“To make people count, we first need to be able to count people,” said then WHO Director General Lee Jong-Wook in 2003/last week on the excellent Guardian Global Development Professionals Network.
If only ‘counting people’ was as easy as 1,2,3. Good data gathering takes planning, it takes money, and it takes time you really don’t have at a busy hospital in a low-resource setting country.
So it can be difficult to measure the impact of a programme, something programme people hate. It’s not about vanity – it’s fundamental to know that an intervention is happening in the right place, with the right people, and that it will be needed, wanted, effective. (Otherwise there’s a good chance that it is about vanity.)
That’s why data is so powerful. It’s easy enough to vaguely imagine that access to surgery in Sierra Leone, a country ranked 177 out of 187 on the UN Development Index is ‘bad’ – but how bad, exactly?
Specifics spur action like nothing else; after all, it wasn’t just a ‘pretty face’ that launched a thousand ships, it was one face in particular.
Thanks to a door-to-door study by Surgeons OverSeas (SOS) in Sierra Leone, we know that about 25% of the population has a surgical condition that needs attending, and 25% of deaths in the preceding year might have been averted by timely surgical care.
The study, explained one of the authors Dr Adam Kushner, is a first step toward mobilizing the World Health Organization, the U.S. government, foreign governments, and others in the global health community to address this dire need.
Now, you might remember Dr Eva Hanciles-Roberts, one of five medically-qualified anaesthetists in Sierra Leone, who came to visit us in the Lifebox London office last year, in dazzling colours that ignored the rain, and told us about the equipment issues – including high-tech monitors without batteries to make them switch on – she and her team faced.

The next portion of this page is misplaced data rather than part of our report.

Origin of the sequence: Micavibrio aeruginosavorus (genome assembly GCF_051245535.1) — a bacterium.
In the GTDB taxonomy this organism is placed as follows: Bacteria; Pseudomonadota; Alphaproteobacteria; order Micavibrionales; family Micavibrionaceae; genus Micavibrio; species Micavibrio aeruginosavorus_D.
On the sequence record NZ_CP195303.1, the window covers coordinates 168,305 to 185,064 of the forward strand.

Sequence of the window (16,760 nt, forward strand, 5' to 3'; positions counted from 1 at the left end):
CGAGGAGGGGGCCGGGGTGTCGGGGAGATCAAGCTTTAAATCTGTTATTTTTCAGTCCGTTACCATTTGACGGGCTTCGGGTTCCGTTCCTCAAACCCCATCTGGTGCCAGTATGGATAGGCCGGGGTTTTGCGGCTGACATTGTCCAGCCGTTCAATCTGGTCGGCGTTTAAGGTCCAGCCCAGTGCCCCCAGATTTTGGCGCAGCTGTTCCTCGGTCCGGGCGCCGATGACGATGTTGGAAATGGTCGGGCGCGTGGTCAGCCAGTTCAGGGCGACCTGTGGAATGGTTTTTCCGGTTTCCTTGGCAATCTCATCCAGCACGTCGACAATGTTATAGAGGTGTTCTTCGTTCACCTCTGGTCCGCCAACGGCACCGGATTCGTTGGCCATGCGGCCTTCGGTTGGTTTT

That March, we worked with her to deliver training to the country’s 60 nurse anaesthetists at Connaught Hospital in Freetown. Eva helped us distribute enough pulse oximeters to ensure that there was one in every hospital.
But what difference did it make? Was the monitoring situation so very ‘bad’ before?
It so happens that in 2011, a British medical student called Hareth Bader flew out to Freetown to spend his elective placement exploring the level of intraoperative monitoring available at Connaught Hospital. He used the Lifebox logbooks to record operation type, anaesthesia used and availability of blood pressure and oximetry during operations.
“Appropriate monitoring of patients is compulsory during surgery and something we take for granted in the United Kingdom,” he told us later, echoing Eva. And the data.
Of the 46 operations he logged, 43% had no oximeter available, and 23% only intermittent availability – and this at the country’s teaching hospital, in the capital city.
“Surgery continues to be practiced with inadequate monitoring in Sierra Leone, with intraoperative complications such as cardiac arrests and poor early recognition of problems,” he wrote.
Hareth had taken a pulse oximeter, donated by the AAGBI, and after introduction he reported that 100% of the next round of operations he logged were being monitored with continuous pulse oximetry. (You can see the poster presentation from the AAGBI’s GAT Conference here.)
“If mortality is to improve, oximetry must be more readily available.”
A year down the line, and Eva, who is in regular contact with the anaesthesia providers she trained, can tell us what a difference more ready access to pulse oximetry and the Lifebox training workshop is making.
“Complex surgery is still referred to Freetown,” she told the British Medical Journal. “But nurse anaesthetists who work outside the capital report they now carry out their work with more confidence.”
And all of the donated oximeters are still in place. She counted.